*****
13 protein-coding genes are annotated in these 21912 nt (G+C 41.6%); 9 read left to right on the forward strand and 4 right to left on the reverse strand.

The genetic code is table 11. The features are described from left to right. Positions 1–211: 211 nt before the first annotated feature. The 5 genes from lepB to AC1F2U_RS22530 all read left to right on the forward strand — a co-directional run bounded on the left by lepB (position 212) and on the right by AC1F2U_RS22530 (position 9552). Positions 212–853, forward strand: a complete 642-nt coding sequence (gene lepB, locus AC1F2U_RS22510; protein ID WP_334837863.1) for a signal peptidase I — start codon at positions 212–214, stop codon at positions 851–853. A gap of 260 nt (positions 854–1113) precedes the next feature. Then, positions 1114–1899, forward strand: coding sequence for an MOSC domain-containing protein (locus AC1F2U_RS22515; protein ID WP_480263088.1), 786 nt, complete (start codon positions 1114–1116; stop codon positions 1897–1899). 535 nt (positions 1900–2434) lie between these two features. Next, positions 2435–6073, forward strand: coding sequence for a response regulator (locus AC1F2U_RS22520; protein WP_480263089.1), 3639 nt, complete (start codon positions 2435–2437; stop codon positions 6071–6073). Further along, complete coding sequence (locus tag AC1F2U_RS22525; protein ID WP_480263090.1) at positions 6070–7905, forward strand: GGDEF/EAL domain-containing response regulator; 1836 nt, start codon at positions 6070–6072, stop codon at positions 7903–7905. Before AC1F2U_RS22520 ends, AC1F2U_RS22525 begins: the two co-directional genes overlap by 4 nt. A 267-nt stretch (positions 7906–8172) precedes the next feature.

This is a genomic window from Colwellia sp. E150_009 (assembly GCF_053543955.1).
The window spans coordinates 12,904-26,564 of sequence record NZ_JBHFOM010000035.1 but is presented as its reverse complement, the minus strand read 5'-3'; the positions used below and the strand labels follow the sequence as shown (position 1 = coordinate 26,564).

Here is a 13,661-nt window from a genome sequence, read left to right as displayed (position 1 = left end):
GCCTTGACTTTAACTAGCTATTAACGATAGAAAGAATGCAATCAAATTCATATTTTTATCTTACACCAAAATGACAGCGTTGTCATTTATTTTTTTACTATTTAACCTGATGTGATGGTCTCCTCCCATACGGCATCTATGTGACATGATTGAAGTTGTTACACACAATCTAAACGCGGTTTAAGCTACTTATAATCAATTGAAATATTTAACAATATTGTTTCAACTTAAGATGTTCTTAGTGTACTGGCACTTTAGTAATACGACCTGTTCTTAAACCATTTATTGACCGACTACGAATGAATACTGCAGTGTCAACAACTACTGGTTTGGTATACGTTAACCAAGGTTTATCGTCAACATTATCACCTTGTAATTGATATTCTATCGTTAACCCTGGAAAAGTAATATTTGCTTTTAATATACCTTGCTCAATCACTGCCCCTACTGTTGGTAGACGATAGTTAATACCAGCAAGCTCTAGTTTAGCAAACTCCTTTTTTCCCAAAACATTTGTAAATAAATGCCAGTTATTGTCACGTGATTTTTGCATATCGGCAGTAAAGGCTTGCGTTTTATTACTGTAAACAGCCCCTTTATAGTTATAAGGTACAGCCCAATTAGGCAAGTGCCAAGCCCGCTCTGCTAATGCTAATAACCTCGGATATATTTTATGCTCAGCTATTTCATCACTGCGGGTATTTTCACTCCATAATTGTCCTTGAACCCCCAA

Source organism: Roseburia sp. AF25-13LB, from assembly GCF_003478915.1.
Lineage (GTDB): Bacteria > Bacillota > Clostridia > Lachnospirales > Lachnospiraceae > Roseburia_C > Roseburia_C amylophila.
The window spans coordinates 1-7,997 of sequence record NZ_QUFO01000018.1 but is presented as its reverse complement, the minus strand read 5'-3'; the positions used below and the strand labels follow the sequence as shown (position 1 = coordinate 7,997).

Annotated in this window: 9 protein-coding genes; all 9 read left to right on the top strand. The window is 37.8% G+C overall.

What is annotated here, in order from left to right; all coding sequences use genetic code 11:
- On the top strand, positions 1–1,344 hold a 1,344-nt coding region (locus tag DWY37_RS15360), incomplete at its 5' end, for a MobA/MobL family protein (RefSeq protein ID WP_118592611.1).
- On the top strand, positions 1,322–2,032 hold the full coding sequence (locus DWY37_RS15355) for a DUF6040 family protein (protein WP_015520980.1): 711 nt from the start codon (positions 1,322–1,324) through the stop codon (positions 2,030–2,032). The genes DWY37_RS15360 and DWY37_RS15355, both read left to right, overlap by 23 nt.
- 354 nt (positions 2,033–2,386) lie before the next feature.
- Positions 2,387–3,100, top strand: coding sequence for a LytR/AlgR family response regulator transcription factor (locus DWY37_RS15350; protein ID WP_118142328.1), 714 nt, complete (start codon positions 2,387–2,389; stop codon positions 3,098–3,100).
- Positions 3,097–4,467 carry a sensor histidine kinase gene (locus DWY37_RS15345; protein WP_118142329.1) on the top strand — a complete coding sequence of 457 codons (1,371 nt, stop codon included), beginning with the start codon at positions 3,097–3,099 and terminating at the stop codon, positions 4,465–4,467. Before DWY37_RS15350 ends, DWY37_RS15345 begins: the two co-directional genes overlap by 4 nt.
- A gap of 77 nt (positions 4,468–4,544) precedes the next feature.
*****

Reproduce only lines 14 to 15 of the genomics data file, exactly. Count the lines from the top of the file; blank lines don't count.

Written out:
- 354 nt (positions 2,033–2,386) lie before the next feature.
- Positions 2,387–3,100, top strand: coding sequence for a LytR/AlgR family response regulator transcription factor (locus DWY37_RS15350; protein ID WP_118142328.1), 714 nt, complete (start codon positions 2,387–2,389; stop codon positions 3,098–3,100).